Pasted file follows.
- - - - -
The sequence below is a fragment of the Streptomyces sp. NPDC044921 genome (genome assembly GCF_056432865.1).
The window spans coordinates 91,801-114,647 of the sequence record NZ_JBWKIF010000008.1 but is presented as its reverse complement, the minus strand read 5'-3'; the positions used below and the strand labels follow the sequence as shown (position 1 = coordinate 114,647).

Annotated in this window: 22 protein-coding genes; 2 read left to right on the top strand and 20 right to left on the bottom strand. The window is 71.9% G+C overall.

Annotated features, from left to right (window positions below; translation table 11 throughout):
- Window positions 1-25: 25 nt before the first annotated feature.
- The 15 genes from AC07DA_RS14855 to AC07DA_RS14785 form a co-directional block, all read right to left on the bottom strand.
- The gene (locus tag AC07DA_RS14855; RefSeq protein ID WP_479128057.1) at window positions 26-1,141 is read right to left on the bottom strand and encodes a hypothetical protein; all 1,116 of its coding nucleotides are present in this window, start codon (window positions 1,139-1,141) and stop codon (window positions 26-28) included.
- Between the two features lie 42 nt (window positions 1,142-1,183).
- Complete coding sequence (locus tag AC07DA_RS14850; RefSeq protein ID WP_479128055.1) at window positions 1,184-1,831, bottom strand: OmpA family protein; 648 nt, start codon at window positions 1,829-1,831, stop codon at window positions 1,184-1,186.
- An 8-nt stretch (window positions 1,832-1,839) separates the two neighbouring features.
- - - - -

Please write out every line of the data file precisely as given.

The sequence below is a fragment of the Streptomyces sp. NPDC044921 genome (genome assembly GCF_056432865.1).
The window spans coordinates 91,801-114,647 of the sequence record NZ_JBWKIF010000008.1 but is presented as its reverse complement, the minus strand read 5'-3'; the positions used below and the strand labels follow the sequence as shown (position 1 = coordinate 114,647).

Annotated in this window: 22 protein-coding genes; 2 read left to right on the top strand and 20 right to left on the bottom strand. The window is 71.9% G+C overall.

Annotated features, from left to right (window positions below; translation table 11 throughout):
- Window positions 1-25: 25 nt before the first annotated feature.
- The 15 genes from AC07DA_RS14855 to AC07DA_RS14785 form a co-directional block, all read right to left on the bottom strand.
- The gene (locus tag AC07DA_RS14855; RefSeq protein ID WP_479128057.1) at window positions 26-1,141 is read right to left on the bottom strand and encodes a hypothetical protein; all 1,116 of its coding nucleotides are present in this window, start codon (window positions 1,139-1,141) and stop codon (window positions 26-28) included.
- Between the two features lie 42 nt (window positions 1,142-1,183).
- Complete coding sequence (locus tag AC07DA_RS14850; RefSeq protein ID WP_479128055.1) at window positions 1,184-1,831, bottom strand: OmpA family protein; 648 nt, start codon at window positions 1,829-1,831, stop codon at window positions 1,184-1,186.
- An 8-nt stretch (window positions 1,832-1,839) separates the two neighbouring features.